That’s about as much as we know from Dottie Ashley’s solid report this morning in the Post and Courier about the sudden and unexpected resignation of Todd Smith after a mere two years as executive director of the Gibbes Museum of Art. First the news.

Ashley writes:

“Some see Smith’s departure as the result of a disagreement between the concept of bringing in more contemporary work, as opposed to concentrating on the unique quality of the Gibbes, a treasure trove of history.”

Ashley does us the great service of providing context. Evidently, Smith is the second executive director in six years to come and go. Elizabeth Fleming left in 2005 after just three years as the Gibbes’ top decision-maker.

Ashley does something else that’s very useful. She includes observations from people who spend their time observing the art scene. They say:

“Arts connoisseurs have noted that the Gibbes has faced increasing competition with more art galleries in town and an aggressive director at the all-contemporary Halsey Institute for Contemporary Art at the College of Charleston.”

OK, now some analysis.

First, we are starting to see a pattern of high turnaround at the top. Not good for the Gibbes. Donors, especially big-money donors, don’t want to put their names on a house of cards. With Smith’s departure, we’ll probably see other people leave too, particularly those brought in by Smith to achieve a vision for the museum that he was slowly building a consensus for, but of course could not realize because it’s only been two years.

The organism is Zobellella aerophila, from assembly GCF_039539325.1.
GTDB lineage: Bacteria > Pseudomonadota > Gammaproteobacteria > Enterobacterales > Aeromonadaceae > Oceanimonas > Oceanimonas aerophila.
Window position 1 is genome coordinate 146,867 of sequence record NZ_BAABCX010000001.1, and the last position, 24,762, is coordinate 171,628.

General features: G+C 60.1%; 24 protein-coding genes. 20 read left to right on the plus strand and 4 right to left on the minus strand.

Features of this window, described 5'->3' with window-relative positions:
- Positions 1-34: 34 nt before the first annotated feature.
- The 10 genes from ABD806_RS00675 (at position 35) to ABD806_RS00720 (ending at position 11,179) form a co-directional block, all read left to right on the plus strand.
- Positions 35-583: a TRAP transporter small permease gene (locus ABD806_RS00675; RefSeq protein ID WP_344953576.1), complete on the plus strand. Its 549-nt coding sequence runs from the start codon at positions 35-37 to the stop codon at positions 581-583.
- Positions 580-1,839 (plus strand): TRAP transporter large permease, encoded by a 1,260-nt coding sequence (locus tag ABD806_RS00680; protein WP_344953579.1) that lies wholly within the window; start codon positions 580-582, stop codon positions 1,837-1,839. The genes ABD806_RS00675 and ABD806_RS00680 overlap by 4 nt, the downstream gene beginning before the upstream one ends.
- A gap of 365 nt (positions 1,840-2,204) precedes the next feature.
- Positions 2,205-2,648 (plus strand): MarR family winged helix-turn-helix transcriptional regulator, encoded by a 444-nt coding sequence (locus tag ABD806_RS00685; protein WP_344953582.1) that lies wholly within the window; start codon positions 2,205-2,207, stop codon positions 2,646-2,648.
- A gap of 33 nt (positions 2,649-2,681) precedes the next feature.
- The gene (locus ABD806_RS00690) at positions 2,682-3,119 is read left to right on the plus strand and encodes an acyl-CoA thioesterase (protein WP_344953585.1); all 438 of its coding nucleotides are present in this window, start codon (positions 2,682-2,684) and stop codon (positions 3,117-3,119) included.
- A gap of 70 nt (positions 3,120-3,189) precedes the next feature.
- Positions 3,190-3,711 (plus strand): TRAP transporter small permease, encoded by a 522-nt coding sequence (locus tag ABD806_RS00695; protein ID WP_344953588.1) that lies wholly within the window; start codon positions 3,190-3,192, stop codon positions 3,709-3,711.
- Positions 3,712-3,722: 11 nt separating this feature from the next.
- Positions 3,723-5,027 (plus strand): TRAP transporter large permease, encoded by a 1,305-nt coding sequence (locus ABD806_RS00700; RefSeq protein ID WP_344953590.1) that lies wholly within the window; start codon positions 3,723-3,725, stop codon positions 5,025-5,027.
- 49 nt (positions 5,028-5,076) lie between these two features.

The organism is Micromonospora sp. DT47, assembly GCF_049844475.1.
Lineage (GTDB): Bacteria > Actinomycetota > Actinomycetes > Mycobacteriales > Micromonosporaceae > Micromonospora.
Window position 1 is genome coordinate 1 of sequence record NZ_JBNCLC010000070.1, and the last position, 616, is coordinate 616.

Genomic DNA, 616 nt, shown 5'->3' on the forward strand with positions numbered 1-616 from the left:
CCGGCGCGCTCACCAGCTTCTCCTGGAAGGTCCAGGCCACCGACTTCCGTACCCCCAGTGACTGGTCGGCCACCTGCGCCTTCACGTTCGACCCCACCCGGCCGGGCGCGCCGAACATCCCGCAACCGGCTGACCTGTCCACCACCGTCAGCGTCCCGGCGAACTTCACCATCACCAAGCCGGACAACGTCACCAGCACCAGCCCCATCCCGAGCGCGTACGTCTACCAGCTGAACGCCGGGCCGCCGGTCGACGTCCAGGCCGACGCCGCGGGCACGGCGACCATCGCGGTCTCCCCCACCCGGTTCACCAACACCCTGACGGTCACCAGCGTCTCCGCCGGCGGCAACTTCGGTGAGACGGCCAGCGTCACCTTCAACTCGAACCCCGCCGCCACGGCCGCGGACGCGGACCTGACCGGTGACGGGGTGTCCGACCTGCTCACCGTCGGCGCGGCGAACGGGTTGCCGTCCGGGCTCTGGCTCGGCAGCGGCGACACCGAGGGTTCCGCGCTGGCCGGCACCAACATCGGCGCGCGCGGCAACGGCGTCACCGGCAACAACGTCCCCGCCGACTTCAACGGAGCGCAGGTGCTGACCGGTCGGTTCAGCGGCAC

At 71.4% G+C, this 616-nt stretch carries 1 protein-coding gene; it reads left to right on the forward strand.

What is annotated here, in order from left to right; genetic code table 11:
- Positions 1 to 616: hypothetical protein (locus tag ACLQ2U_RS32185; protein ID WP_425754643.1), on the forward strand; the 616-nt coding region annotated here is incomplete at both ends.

The Gibbes is at a crossroads. It has to decide if it wants to be a small, history-focused institution or a forward-thinking institution. In other words, it needs to decide if it’s a conservator of the past or a participant in the present. Tom White, board president, and the outspoken Eric Friberg, VP of the board, told Ashley that the Gibbes would go back to business-as-usual. In other words, focus on its core collection of historical artifacts.

I’m reminded of the ongoing struggle in urban design, development, and architecture. Should we preserve Charleston’s past or should we embrace the present and move into the future? Do we sacrifice one to attain another? Or is there a middle way?

There is a middle way, but it’s messy and loud and full of debate and sometimes bitterness. But there is a middle way, as shown by the new buildings all around Charleston. They don’t please everyone, but they are the result of intense discussion.

I don’t see this discussion happening as the Gibbes. If it were happening, Smith wouldn’t be leaving like this. It was sudden and unexpected and shocking to many, I’d guess, in that institution’s administration. And he makes two directors in six years. Not good for the Gibbes or for its public persona. The Gibbes needs to make up its mind about what it is.

I also think a middle way is best for a publicly funded museum. It would be different if it were a private museum. As it is, it should think about the future of the Gibbes as a public institution. The trend in museums nationwide is to be civic forums as much as repositories for art. They need to engage as much as preserve. If the board is happy with a constant flow of tourists, that’s fine. But if it wants to be part of the life blood of the city, something has to change.

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